Of course, the brain is constantly rewiring and reinforcing connections for years after birth, and language circuits are among these. What the child hears determines the patterns of connections. That's one of the reasons it's notoriously difficult for English speakers to pick up Mandarin - our brains just aren't tuned to the subtle inflections of tone that Mandarin relies on (or so I've heard)

One thing that argues against the existence of a biological culturally determined predisposition to faster acquisition of the 'native' language is that there is more genetic diversity within groups (say, Tamils) than there is between groups (Tamils / Japanese)

So in the case of your friend's adopted child, I'd assume that the rate of language development would be the same here as if the child had been adopted into a Central American family.

I don't remember where I read it, but I also recall that children learn as much, if not more, from their peers than they do from their parents.

helmut said...

The little guy was adopted at birth. That's why I was interested in the question. The fact that humans in general have a form of language distinct from other animals is biological. But the particularities of a given human language are cultural. Language is a matter of experience. I guess the question is whether there's something inherited genetically about linguistic propensities like there may be with biophysical features that characterize a given culture. If so, this might explain delays in language development in a case such as my little friend's.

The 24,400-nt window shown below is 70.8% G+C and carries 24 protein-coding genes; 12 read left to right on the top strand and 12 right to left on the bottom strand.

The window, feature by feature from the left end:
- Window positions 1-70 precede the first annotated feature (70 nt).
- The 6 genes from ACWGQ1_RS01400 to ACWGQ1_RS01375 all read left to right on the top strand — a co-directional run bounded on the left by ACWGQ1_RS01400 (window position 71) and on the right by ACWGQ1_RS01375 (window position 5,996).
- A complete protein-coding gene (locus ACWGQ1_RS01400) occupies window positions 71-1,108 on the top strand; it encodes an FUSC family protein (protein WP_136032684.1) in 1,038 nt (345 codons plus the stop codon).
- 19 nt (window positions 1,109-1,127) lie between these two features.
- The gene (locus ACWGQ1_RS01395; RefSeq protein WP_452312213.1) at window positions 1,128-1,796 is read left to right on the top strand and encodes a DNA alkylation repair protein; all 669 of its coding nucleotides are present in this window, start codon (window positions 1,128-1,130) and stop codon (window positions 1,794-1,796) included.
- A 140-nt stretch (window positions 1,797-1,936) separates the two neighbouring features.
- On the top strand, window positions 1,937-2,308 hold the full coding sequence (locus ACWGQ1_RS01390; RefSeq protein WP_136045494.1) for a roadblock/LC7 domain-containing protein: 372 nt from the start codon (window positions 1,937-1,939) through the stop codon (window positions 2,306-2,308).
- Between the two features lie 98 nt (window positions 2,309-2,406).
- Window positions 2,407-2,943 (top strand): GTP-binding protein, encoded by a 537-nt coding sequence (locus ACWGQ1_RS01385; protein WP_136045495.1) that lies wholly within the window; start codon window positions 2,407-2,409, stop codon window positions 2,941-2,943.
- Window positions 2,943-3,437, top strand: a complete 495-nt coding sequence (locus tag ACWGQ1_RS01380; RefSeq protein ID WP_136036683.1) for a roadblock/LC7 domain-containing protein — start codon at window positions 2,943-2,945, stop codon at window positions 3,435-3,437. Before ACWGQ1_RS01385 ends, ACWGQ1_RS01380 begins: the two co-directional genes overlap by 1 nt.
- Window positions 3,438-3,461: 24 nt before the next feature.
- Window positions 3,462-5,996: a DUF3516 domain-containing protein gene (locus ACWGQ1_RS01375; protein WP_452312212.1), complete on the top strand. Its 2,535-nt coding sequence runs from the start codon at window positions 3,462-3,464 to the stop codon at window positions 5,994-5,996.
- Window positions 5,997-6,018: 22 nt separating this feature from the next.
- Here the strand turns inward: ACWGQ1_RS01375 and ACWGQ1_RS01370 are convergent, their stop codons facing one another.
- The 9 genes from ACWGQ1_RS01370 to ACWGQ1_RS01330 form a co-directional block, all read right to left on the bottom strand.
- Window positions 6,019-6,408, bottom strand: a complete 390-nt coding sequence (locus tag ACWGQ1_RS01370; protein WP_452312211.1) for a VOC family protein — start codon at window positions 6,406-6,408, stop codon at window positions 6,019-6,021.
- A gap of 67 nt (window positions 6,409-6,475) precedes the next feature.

Anonymous said...

Here's an academic who's done some work in this area.

MT said...

The key point about language learning that I remember is that it has a critical period. Remember the news story of a decade or two ago about the girl who was raised by wolves to the age of 11? She couldn't be taught to speak, and scientists believed this was because she was too old, though social services at first believed her to be brain damaged. Patricia Kuhl used to be a big name in infant and child language learning. She's said true bilingualism is possible only when a child learns the two languages concurrently as his or her first, and that learning as an adult or simply beyond a critical period of plasticity is not the same. Regarding culture/environment, brain imagining researchers awhile back were comparing native speakers to native signers (sign-language users) and arguing that the latter employed a spatial grammar administered from a different brain area. I suppose a lack or impoverishment of whatever kind of stimulus normally activates this spatial area (being reared in darkness and free floating in space?) would delay or prevent acquisition of sign language in a deaf person. Likewise perhaps an impoverishment of the metaphors a child is to live by in his or her adoptive culture. But how different are the lives of infants around the world really, I mean in ways a child no older than 6, say, can appreciate? Not a lot, I reckon. The main thing must be to grow up around people who move around, look around, do things with their hands, feel and get angry--and speak as they do so. How Helen Keller ever learned to speak continues to amaze me.